HC Deb 06 June 1972 vol 838 cc232-5
Q4. Mr. Strang

asked the Prime Minister if the public speech made by the Secretary of State for Employment in London on 13th May concerning trade unions represents Government policy.

Q7. Mr. John D. Grant

asked the Prime Minister if the public speech by the Secretary of State for Employment to Conservative trade unionists in London on 13th May on industrial relations represents the policy of Her Majesty's Government.

Q19. Mr. Clinton Davis

asked the Prime Minister if the public speech delivered by the Secretary of State for Employment to a Conference of Conservative trade unionists in London on 13th May, 1972, on the subject of trade unions represents the policy of the Government.

The Prime Minister

Yes, Sir, and particularly when he referred to the overriding need for a common purpose to defeat inflation, with all sectional interests subordinated to the wider interests of more stable prices, increasing real earnings and faster and sustained growth.

Mr. Strang

Is the Prime Minister aware that that policy has already done immense damage to industrial relations? In particular, does he accept that the Government's use of the National Industrial Relations Court has had the effect of severely prolonging and exacerbating the railway dispute?

The Prime Minister

No, I certainly do not accept that. It has produced a cooling-off period which has saved the British public from a great deal of inconvenience and has saved the British economy from damage.

Mr. Grant

Does the Prime Minister recognise that the outcome of the railway pay ballot demonstrated clearly just what trade unionists think of the patrician approach of the Secretary of State for Employment to industrial problems? Would he not make a real contribution to industrial peace if he now allowed the wind of change to blow through the Department of Employment?

The Prime Minister

I have had two very important discussions with the Trades Union Congress in the past two months. During that time we have discussed fresh means of conciliation. Certainly the Government have shown their desire to find a way of avoiding disruption and damage of the kind which can be caused by these strikes. I understand that both the Confederation of British Industry and the TUC have produced their plans and are discussing them together—rightly so.

Mr. John Page

Was my right hon. Friend informed that his absolutely excellent speech was received with great enthusiasm by a packed audience of Conservative trade unionists?

The Prime Minister

Yes, it received whole-hearted support, but by far the greater part of the speech dealt with questions of training, redundancy and other matters affecting employment, which I believe also have the support of the whole trade union movement.

Mr. Clinton Davis

How does the Prime Minister square the assertion he made during the course of that speech—that what he wanted was not confrontation with the unions but co-operation with them—with the calculated decision today of the Secretary of State for Employment not to disclose to the House the grounds upon which he asserted that the railway trade unionists were not behind their union leadership?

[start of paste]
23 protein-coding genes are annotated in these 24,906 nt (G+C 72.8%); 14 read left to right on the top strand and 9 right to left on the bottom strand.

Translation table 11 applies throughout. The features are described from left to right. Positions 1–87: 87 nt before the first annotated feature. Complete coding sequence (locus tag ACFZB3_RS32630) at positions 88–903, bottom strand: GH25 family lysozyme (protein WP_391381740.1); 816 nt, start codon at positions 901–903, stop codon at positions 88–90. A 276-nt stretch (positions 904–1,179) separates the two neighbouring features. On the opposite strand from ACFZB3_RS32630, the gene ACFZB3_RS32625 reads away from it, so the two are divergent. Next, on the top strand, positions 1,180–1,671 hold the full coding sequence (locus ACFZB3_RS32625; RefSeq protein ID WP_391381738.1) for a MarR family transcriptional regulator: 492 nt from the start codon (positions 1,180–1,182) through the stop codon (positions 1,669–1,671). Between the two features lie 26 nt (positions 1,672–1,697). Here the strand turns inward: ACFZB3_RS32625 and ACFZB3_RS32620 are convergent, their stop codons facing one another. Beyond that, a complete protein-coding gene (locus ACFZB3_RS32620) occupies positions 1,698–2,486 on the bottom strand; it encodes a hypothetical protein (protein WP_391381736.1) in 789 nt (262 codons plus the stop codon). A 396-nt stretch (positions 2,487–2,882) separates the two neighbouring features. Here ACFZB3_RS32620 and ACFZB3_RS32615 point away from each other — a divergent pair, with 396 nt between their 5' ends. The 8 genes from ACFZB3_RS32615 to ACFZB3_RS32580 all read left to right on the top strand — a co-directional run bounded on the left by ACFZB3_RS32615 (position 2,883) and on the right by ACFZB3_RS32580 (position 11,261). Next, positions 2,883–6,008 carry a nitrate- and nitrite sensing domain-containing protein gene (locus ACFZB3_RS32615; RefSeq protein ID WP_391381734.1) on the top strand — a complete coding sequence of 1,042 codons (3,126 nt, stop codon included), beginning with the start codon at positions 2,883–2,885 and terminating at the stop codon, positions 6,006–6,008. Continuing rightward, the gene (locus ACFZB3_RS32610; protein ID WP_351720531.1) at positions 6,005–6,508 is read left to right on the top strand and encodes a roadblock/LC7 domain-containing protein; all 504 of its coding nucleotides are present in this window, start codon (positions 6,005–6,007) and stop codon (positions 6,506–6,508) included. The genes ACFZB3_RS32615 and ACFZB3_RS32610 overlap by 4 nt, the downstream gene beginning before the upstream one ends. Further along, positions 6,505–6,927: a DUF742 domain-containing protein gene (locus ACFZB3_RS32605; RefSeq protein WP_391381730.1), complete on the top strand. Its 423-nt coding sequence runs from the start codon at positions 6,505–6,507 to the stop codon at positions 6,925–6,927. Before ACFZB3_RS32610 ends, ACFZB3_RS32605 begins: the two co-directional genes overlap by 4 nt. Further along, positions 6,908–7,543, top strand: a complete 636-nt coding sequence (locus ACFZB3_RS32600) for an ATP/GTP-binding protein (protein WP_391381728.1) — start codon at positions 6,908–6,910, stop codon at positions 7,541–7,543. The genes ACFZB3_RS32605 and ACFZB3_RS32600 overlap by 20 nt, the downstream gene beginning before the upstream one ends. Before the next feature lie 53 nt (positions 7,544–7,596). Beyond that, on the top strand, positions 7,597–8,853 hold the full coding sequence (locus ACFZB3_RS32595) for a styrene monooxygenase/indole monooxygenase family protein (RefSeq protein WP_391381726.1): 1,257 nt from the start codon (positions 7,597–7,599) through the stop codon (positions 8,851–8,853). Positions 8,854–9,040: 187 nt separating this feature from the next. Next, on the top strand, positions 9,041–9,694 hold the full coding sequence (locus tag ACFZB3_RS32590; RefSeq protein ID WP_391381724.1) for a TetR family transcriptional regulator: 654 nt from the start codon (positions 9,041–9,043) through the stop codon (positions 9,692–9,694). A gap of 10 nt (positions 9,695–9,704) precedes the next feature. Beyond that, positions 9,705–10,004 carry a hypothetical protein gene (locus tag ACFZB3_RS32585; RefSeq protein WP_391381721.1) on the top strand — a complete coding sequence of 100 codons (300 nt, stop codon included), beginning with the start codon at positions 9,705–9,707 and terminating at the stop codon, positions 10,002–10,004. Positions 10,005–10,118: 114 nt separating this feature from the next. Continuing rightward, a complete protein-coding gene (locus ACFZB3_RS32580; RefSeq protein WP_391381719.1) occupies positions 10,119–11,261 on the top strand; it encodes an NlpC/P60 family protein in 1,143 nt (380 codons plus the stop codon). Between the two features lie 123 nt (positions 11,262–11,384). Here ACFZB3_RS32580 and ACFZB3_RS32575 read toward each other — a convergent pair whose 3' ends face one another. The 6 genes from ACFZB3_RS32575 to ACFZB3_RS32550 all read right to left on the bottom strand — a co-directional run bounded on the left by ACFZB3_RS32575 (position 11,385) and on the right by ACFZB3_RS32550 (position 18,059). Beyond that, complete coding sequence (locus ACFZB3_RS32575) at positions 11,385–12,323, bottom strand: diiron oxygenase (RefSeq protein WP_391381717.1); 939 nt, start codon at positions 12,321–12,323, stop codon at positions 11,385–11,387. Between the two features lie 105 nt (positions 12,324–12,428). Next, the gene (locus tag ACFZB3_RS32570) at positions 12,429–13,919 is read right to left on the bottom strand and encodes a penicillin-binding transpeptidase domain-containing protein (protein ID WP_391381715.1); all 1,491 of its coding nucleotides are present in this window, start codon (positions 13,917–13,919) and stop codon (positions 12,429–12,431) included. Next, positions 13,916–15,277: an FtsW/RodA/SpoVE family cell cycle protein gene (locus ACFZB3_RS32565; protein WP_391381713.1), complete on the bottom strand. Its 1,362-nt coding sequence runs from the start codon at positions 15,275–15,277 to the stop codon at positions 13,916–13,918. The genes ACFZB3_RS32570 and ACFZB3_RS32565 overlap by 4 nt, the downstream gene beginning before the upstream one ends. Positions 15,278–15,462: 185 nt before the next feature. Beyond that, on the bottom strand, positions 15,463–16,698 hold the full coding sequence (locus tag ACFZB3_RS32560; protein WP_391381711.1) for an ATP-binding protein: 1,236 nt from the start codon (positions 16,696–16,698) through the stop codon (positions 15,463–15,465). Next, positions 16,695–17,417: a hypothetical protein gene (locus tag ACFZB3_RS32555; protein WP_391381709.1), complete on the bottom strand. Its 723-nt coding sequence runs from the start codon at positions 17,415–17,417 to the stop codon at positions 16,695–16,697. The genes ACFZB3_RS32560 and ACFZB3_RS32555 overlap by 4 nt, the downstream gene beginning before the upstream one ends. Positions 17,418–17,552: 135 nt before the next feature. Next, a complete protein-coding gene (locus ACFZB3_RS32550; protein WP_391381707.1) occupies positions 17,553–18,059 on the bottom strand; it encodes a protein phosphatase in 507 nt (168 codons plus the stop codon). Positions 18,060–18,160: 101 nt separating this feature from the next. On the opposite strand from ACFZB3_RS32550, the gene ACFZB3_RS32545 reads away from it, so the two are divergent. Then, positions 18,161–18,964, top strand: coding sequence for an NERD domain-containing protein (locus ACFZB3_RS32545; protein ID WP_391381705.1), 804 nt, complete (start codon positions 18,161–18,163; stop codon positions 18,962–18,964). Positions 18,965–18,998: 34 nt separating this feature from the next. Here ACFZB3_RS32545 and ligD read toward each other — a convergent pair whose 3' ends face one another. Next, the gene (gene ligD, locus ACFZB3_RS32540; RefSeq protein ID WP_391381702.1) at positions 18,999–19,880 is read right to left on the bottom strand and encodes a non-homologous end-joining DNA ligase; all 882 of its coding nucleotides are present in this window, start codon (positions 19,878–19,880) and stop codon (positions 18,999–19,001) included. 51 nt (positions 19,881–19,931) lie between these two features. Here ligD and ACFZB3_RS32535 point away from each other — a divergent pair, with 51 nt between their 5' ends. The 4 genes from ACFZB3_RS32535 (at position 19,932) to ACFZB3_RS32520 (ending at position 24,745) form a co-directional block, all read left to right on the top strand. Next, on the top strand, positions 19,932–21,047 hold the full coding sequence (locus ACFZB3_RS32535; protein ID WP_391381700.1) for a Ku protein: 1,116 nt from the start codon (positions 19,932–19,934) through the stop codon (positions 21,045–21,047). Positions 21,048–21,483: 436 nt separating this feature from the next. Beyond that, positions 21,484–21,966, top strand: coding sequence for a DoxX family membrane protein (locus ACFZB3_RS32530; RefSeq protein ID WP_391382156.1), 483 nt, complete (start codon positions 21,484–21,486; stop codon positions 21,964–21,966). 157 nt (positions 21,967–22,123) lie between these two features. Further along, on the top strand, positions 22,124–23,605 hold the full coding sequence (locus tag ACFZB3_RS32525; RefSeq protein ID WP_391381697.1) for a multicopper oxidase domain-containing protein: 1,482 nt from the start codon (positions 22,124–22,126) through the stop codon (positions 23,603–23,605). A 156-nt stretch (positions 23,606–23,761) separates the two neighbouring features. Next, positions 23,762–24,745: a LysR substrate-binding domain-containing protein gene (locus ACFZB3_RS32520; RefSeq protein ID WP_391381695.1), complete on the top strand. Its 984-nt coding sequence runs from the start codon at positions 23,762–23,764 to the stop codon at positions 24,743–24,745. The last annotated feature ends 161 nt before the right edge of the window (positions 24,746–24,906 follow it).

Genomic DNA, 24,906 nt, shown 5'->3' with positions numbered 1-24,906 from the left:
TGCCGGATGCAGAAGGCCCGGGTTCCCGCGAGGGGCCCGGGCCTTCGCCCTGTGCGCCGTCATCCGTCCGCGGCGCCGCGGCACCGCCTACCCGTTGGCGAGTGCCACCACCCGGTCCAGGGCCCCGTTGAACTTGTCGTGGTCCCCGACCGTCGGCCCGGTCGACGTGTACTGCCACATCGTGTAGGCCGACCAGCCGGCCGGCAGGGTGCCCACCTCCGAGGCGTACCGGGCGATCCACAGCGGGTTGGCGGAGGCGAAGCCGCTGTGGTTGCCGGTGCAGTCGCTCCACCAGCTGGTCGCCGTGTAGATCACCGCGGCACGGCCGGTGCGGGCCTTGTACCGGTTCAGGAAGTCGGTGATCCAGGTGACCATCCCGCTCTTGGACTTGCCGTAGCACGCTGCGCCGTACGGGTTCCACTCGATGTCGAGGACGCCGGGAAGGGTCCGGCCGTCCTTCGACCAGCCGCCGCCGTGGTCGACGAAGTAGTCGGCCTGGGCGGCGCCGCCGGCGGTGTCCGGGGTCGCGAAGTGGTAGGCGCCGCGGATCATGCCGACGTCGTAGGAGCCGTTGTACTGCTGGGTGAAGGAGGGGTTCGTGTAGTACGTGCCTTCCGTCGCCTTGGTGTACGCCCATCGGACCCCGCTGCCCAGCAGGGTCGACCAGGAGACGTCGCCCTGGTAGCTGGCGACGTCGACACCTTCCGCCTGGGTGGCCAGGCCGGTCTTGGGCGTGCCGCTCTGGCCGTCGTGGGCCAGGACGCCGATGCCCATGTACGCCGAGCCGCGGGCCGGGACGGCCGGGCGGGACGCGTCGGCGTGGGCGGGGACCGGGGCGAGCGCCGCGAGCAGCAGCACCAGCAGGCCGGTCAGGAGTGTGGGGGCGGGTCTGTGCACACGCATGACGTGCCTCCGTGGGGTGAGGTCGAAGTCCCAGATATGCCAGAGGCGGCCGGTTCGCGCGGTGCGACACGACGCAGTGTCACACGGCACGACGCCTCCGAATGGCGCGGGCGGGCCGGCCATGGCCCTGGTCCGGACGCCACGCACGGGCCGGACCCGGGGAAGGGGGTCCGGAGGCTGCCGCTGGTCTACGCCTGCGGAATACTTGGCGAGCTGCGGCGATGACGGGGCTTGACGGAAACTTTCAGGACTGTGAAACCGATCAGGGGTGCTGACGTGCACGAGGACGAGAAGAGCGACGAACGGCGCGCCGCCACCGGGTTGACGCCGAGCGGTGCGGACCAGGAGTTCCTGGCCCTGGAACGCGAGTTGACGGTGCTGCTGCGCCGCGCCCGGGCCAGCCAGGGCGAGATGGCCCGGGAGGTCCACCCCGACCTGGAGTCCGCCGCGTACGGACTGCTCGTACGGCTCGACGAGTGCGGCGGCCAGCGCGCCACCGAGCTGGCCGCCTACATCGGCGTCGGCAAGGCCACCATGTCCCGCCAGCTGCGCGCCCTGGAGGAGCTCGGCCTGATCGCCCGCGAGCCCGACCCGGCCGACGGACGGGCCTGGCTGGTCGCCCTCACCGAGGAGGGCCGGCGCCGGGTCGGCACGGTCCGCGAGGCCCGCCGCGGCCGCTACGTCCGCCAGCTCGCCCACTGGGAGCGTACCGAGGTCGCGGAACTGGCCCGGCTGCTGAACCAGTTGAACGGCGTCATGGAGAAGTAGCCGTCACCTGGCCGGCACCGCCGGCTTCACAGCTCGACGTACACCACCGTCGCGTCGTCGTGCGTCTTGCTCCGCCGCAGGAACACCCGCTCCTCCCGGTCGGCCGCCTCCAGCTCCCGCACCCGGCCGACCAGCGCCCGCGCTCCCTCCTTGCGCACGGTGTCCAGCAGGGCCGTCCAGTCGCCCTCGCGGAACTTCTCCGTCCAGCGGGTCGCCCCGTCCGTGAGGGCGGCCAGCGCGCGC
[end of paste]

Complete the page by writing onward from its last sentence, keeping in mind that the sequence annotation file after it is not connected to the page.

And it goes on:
The Prime Minister

The hon. Gentleman knows the Act perfectly well and he knows that that is not required by the Act.

Mr. Waddington

In spite of all that has emanated from the other side of the House, is there not already good evidence that the National Industrial Relations Court is making a very useful contribution to the solution of industrial relations problems?

The Prime Minister

I am prepared for this point to remain a matter of controversy in the House. But the trade unions themselves are now co-operating in working the Act and in appearing before the Court and putting their views to it. [Interruption.] If the right hon. Gentleman is so sceptical about the matters that we have discussed, he might at least acknowledge that during the first three months in which the unfair dismissals provisions have been in force more than 1,600 cases have been taken by individual employees to tribunals. This is the part we always emphasised—that industrial tribunals could help individual employees.

Mr. Prentice

Does not the Prime Minister realise that his reply to my hon. Friend the Member for Hackney, Central (Mr. Clinton Davis) will not do, nor will the replies that the Secretary of State for Employment gave earlier? Although the Solicitor-General was not required by the terms of the Act to present evidence to the court why the Government thought that the rank and file of the unions did not necessarily support their leaders, surely the Government owe an explanation to the House and to the country why they took this extraordinary view which has been proved absolutely wrong by the result of the ballot?

The Prime Minister

I do not in the least accept that, nor did the court which heard the application, nor did the Court of Appeal. The House is governed by the Act, in the same way as are the court and the Court of Appeal I believe that if—I emphasise "if"—there is to be disruption on the railways, the nation had better see that it is the determined will of those in the unions who voted for it.